As we learned in the 1st part of this module devoted to the fundamentals of calculating the power of IOL, light takes the “shortest” optical path (the route that takes the least amount of time between two points) between the entrance and exit of a thick lens; it would certainly be possible to calculate this path if we know the geometry of the system and its refractive indices. We could use Snell’s law at each surface since Snell’s law follows precisely the principle of travel time minimization.  It is simpler to define the existence of two principal planes, called the principal object plane and the principal image plane, which materialize the intersection between the incident rays (respectively emerging) parallel to the optical axis and the emerging rays (respectively incident) which pass through the image focus (respectively object) point.

Rather than calculating the path of each incident ray (ex: ray-tracing), it is preferable to replace the complex system (thick lens) with a simple system made up of the principal planes.

## Drawing of the principal image plane

### Principal image plane

Under paraxial conditions, all the incident rays parallel to the optical axis converge at a focal point after passing through a thick lens (each ray undergoes two consecutive refractions).

To determine the location of the principal image plane, it is sufficient to draw an incident ray parallel to the optical axis and to know the path of the emerging ray (which passes to the image focal point after being refracted by the second surface of the lens). The path of these rays is extended, and a mark notes their intersection.

If we repeat this for several incident rays parallel to the optical axis, we obtain the following plot:

In this figure, the incident rays (in purple) and the emerging rays (in red) have been extended in dotted lines. Their intersection (cross-sectional dotted plots – yellow circles) defines the principal image plane. Interestingly, the envelope of these points is a straight perpendicular line (it would represent a plane in 3D) near the optical axis, that is to say, in paraxial conditions. This surface is slightly curved at a distance, but the concept of the principal plane only applies under paraxial conditions.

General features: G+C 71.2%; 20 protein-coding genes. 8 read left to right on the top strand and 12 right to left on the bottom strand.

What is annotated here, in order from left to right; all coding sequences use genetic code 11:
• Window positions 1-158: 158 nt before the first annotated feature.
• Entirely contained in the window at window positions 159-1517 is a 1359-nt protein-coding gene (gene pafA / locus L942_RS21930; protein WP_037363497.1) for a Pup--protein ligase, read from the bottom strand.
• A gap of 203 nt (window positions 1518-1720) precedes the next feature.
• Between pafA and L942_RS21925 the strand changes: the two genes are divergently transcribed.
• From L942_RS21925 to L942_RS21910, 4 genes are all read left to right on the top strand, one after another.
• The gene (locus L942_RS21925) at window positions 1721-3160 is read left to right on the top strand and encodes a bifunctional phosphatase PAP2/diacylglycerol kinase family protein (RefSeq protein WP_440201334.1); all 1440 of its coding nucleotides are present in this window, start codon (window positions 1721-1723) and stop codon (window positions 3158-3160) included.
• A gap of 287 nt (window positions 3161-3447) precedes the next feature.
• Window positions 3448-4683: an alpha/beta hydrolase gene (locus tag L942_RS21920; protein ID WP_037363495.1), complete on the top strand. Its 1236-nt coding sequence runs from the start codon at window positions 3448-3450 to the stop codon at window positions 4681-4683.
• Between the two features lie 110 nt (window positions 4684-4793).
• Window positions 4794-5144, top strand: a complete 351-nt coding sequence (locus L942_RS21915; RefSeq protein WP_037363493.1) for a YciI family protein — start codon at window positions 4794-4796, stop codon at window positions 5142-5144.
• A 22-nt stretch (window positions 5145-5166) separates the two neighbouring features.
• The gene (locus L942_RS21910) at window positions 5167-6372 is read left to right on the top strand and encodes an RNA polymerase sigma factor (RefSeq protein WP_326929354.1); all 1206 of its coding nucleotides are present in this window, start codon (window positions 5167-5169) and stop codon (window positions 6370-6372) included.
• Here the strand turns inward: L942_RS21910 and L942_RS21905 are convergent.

It is possible to define a principal object plane by reasoning symmetrically.

### Principal object plane

A similar plot can be made for the incident ray passing through the object focal point and refracted parallel to the optical axis to find the principal object plane. Several rays coming from the object focus are drawn towards the lens, and by definition, these rays are refracted, and exit in a direction parallel to the optical axis. The intersection of these rays defines the principal image plane.

The intersection between the principal planes and the optical axis defines the principal points denoted P and P’. The location of these points is important because it serves as a landmark to define the image or object focal length of an optical system.

The image focal length should be measured from P’ to the corresponding focal point and not from the vertex of the lens. It is represented by the segment P’F’.

The object focal length is represented by the segment PF.

When using a « thick lens eye model » for IOL power-related calculations, the position of the IOL used for paraxial computations refers to the position of its principal object plane. In such a thick lens model, the effective lens position refers to the distance between the principal image plane of the cornea and the principal object plane of the IOL.

The distances used for paraxial calculations with thick lenses are defined to the principal planes. It is, therefore, necessary to determine the position of the principal planes of a system composed of thick lenses (e.g., cornea + IOL) to calculate its refractive properties accurately.

## Paraxial properties of the principal planes

When a ray parallel to the optical axis meets a thin lens, it is instantly deflected towards the image focal point. In a thick lens, this deviation occurs when the ray reaches the principal image plane.